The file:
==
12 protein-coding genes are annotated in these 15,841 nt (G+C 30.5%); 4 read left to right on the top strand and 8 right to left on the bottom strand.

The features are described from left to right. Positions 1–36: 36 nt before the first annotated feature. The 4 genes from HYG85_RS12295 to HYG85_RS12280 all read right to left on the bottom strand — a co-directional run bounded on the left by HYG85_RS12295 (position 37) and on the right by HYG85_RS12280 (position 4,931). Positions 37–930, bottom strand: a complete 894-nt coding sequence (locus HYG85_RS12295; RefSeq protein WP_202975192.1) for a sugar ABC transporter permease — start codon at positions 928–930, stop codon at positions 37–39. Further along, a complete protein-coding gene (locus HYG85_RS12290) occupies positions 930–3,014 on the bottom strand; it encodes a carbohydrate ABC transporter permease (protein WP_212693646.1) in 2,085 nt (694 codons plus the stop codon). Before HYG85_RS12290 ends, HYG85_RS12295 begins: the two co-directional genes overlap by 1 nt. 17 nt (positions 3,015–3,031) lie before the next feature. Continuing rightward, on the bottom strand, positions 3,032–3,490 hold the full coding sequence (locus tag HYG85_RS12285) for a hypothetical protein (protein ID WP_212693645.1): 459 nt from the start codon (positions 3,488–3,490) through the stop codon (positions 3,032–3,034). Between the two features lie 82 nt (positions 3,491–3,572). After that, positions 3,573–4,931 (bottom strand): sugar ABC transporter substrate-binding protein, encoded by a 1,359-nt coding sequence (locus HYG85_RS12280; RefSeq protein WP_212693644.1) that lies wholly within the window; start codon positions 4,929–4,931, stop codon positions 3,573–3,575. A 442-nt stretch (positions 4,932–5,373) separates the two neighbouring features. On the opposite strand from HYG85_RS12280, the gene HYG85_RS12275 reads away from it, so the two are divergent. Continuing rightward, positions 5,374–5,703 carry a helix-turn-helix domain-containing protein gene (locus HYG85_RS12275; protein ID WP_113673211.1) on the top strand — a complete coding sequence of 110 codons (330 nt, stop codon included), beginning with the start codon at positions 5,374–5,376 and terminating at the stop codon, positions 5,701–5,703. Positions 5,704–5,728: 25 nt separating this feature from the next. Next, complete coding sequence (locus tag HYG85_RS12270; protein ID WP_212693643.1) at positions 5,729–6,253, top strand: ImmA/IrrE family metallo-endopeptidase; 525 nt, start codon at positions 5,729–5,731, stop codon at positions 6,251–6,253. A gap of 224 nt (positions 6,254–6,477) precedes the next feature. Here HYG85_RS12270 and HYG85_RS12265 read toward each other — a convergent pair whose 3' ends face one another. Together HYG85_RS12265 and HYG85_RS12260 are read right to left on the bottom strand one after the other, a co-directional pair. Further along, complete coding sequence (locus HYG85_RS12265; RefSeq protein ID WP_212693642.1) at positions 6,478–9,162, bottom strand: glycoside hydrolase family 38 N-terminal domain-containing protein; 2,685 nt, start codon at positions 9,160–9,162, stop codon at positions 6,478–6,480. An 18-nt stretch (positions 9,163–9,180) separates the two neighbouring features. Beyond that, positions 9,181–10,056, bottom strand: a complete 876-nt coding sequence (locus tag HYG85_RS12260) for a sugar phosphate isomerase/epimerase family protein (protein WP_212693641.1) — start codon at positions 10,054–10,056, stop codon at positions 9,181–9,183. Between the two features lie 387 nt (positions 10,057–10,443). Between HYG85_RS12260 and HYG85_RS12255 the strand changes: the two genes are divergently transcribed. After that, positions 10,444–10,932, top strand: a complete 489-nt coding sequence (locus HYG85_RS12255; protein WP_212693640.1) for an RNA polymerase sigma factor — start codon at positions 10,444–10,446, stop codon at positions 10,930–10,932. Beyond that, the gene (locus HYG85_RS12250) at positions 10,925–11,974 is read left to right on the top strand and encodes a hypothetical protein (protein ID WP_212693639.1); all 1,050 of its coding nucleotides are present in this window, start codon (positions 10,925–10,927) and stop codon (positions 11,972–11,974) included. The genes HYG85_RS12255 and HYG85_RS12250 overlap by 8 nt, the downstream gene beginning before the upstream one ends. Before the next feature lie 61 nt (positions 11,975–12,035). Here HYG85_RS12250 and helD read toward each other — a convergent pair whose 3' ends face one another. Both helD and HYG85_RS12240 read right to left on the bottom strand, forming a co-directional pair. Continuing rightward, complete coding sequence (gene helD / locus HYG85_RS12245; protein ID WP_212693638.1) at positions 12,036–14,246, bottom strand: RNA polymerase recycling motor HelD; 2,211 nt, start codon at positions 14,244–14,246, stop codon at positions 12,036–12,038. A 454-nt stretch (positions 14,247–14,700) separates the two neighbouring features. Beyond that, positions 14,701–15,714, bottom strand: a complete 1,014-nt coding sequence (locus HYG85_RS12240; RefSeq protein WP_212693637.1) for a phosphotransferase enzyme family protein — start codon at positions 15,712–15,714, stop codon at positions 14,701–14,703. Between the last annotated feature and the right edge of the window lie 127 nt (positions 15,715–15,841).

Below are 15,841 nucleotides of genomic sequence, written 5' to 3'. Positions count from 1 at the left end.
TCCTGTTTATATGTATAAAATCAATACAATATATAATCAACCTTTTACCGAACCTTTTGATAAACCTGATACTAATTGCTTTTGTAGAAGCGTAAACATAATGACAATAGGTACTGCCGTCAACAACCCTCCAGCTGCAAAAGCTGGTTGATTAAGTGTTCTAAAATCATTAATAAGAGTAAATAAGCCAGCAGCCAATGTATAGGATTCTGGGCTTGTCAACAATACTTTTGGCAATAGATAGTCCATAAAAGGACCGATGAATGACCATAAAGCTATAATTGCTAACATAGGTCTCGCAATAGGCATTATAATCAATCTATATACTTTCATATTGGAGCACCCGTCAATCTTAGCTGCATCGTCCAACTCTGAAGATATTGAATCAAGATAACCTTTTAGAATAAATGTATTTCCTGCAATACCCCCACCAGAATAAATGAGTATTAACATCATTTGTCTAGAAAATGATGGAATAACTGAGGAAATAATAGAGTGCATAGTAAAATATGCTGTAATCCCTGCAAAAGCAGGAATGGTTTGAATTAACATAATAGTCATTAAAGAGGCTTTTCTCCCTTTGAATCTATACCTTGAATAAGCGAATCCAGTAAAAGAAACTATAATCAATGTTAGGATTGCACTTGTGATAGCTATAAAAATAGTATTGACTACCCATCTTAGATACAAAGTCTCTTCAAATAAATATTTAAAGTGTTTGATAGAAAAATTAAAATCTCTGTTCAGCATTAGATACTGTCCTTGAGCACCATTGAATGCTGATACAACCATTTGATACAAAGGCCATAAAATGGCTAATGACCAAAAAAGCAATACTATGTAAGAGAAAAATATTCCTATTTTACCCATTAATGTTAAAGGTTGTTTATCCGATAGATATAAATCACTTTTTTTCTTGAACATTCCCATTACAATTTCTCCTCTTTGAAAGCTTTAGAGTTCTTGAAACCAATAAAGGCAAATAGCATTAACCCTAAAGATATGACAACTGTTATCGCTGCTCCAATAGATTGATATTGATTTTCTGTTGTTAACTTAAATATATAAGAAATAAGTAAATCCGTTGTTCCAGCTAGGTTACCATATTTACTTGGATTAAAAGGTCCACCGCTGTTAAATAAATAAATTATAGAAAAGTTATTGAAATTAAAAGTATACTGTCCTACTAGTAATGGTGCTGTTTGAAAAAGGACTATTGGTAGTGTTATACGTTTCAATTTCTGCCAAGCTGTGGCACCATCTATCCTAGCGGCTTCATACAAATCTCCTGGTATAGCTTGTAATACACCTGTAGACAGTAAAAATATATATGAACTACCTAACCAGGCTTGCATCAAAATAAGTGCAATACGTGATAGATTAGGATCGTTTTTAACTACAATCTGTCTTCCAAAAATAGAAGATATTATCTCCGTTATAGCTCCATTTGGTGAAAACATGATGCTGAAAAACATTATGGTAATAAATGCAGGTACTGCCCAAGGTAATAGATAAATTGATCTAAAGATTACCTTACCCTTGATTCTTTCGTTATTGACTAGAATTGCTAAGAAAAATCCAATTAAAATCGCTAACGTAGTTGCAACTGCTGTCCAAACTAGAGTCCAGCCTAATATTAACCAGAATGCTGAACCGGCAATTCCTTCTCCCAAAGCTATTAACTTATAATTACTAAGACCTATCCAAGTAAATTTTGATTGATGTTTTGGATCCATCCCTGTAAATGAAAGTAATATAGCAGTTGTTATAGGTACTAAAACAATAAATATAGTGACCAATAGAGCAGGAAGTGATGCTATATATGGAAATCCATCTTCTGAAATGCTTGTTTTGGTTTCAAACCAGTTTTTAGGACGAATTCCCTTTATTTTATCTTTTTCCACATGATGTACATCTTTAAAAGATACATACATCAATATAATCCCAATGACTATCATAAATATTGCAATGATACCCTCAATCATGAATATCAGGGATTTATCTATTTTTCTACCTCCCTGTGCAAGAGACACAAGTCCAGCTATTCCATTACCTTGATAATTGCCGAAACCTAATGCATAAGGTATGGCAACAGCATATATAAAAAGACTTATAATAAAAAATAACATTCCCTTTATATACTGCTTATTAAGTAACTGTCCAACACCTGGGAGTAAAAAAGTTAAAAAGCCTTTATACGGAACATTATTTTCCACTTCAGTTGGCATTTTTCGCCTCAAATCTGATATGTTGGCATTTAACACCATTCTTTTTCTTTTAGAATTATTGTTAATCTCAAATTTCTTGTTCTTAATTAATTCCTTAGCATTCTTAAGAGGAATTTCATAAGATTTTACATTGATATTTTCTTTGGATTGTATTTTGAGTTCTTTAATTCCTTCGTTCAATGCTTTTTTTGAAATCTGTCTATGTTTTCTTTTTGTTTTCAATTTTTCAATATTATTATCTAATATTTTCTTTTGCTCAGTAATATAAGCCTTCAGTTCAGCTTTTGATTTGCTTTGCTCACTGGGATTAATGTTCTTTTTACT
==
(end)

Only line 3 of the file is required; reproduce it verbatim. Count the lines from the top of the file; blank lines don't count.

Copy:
Below are 15,841 nucleotides of genomic sequence, written 5' to 3'. Positions count from 1 at the left end.